Manhattan's Stonewall Inn, the bar which was the site of 1969 protests that gave birth to LGBT rights movement, was declared a New York City landmark Tuesday -- the first time a place has been granted such protection because of its place in LGBT history.
The decision, made unanimously by members of the New York City Landmarks Preservation Commission, means the Greenwich Village building will be protected from future unsanctioned development.
On June 28, 1969, the gay-friendly bar was raided by police as part of what was a standard practice of repression against the LGBT community.
However, instead of leaving the premises, bar patrons began demonstrating outside the bar in protest against the harsh police treatment. Anti-riot police were deployed to mollify the crowds, but the protests continued for several days.
In addition to giving rise to a number of activist LGBT groups, the first anniversary of the Stonewall riots was marked with parades through New York, Los Angeles, San Francisco, and Chicago -- celebrations which eventually gave rise to what is now International Pride Month.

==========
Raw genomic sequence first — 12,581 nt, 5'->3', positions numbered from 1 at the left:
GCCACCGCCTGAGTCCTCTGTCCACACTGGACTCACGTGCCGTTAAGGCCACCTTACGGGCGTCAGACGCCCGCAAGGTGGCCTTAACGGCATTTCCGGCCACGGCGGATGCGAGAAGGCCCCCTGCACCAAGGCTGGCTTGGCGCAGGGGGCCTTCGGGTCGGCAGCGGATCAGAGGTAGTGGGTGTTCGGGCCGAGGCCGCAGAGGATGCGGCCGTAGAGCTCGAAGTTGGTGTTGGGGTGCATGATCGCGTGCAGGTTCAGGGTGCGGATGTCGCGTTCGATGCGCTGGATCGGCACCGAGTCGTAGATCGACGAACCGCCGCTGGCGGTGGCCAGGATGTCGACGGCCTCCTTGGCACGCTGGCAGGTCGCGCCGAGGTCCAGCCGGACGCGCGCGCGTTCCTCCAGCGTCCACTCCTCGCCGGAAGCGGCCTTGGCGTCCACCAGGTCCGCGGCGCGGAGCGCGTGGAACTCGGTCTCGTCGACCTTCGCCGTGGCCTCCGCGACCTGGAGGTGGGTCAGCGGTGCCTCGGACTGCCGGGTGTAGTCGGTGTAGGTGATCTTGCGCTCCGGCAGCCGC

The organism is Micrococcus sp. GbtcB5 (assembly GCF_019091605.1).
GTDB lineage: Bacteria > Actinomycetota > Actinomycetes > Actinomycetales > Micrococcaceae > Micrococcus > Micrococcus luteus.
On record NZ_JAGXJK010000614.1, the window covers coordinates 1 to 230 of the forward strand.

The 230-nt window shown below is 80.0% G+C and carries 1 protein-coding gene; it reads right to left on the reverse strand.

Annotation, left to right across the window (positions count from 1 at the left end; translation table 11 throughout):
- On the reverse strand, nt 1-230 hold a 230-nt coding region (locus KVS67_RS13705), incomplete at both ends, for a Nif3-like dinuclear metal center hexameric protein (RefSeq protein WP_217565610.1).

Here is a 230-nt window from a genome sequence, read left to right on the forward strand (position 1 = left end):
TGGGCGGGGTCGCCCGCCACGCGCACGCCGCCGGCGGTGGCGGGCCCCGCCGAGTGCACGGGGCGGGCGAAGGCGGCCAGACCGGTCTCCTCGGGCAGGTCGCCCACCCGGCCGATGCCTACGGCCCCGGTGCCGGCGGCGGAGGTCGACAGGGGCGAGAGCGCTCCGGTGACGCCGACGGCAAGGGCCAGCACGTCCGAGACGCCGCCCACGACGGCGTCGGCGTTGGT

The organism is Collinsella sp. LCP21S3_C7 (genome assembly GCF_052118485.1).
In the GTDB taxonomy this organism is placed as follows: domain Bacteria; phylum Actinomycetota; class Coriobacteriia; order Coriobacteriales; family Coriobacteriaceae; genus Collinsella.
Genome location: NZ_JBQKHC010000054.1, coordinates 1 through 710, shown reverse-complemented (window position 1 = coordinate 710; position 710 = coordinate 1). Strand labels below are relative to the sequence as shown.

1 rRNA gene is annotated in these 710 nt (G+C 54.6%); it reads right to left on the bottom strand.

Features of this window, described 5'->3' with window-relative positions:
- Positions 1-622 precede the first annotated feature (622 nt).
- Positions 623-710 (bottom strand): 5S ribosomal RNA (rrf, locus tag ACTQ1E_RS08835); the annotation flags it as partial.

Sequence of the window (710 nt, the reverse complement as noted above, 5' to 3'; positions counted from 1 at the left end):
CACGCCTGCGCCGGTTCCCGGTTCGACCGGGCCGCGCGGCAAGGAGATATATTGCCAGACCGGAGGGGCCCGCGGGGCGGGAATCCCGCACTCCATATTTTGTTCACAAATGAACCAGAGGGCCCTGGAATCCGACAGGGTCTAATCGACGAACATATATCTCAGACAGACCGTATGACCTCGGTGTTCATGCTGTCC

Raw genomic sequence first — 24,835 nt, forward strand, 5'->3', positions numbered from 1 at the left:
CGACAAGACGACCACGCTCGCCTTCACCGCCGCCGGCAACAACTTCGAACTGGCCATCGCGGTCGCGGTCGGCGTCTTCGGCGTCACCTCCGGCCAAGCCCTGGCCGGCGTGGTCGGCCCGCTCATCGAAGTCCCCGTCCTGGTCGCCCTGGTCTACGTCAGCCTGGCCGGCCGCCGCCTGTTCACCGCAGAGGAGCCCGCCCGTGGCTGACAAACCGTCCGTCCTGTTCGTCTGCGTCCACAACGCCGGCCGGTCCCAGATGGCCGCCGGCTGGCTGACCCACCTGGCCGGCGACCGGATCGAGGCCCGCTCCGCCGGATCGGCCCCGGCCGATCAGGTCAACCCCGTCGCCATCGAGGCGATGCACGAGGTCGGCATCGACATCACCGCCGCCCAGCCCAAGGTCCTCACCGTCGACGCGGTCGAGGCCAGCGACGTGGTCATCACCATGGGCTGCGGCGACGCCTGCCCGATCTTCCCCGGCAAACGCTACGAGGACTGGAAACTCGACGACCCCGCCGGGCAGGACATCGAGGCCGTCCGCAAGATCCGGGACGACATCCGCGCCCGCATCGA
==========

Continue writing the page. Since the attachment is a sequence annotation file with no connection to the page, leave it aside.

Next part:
"The events at Stonewall were a turning point in the LGBT rights movement and in the history of our nation," Landmarks Preservation Commission Chair Meenakshi Srinivasan said.
"This building is a symbol of a time when LGBT New Yorkers took a stand and vowed that they would no longer live in the shadows, standing up for the equal rights of all New Yorkers," she said.
The bar was also the site of celebrations in 2011 when President Barack Obama declared his support for same-sex marriage and in 2013 when the Supreme Court struck down the Defense of Marriage Act.
A Supreme Court ruling on same-sex marriage rights nationwide is expected in the coming days.